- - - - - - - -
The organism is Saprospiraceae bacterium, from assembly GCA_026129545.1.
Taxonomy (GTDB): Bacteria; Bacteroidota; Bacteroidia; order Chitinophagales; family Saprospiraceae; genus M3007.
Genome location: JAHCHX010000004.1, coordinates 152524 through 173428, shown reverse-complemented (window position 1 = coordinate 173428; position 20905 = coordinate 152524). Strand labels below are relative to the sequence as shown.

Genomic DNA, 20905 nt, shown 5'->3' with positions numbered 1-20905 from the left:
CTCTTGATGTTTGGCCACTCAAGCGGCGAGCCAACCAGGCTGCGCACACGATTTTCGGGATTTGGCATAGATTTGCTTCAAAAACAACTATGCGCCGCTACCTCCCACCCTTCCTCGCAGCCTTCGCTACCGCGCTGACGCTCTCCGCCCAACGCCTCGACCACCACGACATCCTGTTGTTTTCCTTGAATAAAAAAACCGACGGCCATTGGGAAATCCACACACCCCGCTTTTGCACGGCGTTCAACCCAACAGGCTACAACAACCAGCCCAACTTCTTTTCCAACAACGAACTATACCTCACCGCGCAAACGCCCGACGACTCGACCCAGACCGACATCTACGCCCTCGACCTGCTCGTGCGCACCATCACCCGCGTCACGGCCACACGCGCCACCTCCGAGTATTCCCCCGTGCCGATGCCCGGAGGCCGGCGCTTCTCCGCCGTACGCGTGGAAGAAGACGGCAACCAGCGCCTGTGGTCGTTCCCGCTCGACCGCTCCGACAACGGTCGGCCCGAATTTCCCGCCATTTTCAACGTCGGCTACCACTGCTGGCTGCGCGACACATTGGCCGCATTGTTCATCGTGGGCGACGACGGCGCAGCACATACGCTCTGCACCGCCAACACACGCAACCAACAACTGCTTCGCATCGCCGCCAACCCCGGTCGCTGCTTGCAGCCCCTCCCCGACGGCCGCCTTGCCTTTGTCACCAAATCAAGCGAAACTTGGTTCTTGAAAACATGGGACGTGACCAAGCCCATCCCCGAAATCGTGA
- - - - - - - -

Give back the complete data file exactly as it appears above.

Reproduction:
The organism is Saprospiraceae bacterium, from assembly GCA_026129545.1.
Taxonomy (GTDB): Bacteria; Bacteroidota; Bacteroidia; order Chitinophagales; family Saprospiraceae; genus M3007.
Genome location: JAHCHX010000004.1, coordinates 152524 through 173428, shown reverse-complemented (window position 1 = coordinate 173428; position 20905 = coordinate 152524). Strand labels below are relative to the sequence as shown.

Genomic DNA, 20905 nt, shown 5'->3' with positions numbered 1-20905 from the left:
CTCTTGATGTTTGGCCACTCAAGCGGCGAGCCAACCAGGCTGCGCACACGATTTTCGGGATTTGGCATAGATTTGCTTCAAAAACAACTATGCGCCGCTACCTCCCACCCTTCCTCGCAGCCTTCGCTACCGCGCTGACGCTCTCCGCCCAACGCCTCGACCACCACGACATCCTGTTGTTTTCCTTGAATAAAAAAACCGACGGCCATTGGGAAATCCACACACCCCGCTTTTGCACGGCGTTCAACCCAACAGGCTACAACAACCAGCCCAACTTCTTTTCCAACAACGAACTATACCTCACCGCGCAAACGCCCGACGACTCGACCCAGACCGACATCTACGCCCTCGACCTGCTCGTGCGCACCATCACCCGCGTCACGGCCACACGCGCCACCTCCGAGTATTCCCCCGTGCCGATGCCCGGAGGCCGGCGCTTCTCCGCCGTACGCGTGGAAGAAGACGGCAACCAGCGCCTGTGGTCGTTCCCGCTCGACCGCTCCGACAACGGTCGGCCCGAATTTCCCGCCATTTTCAACGTCGGCTACCACTGCTGGCTGCGCGACACATTGGCCGCATTGTTCATCGTGGGCGACGACGGCGCAGCACATACGCTCTGCACCGCCAACACACGCAACCAACAACTGCTTCGCATCGCCGCCAACCCCGGTCGCTGCTTGCAGCCCCTCCCCGACGGCCGCCTTGCCTTTGTCACCAAATCAAGCGAAACTTGGTTCTTGAAAACATGGGACGTGACCAAGCCCATCCCCGAAATCGTGA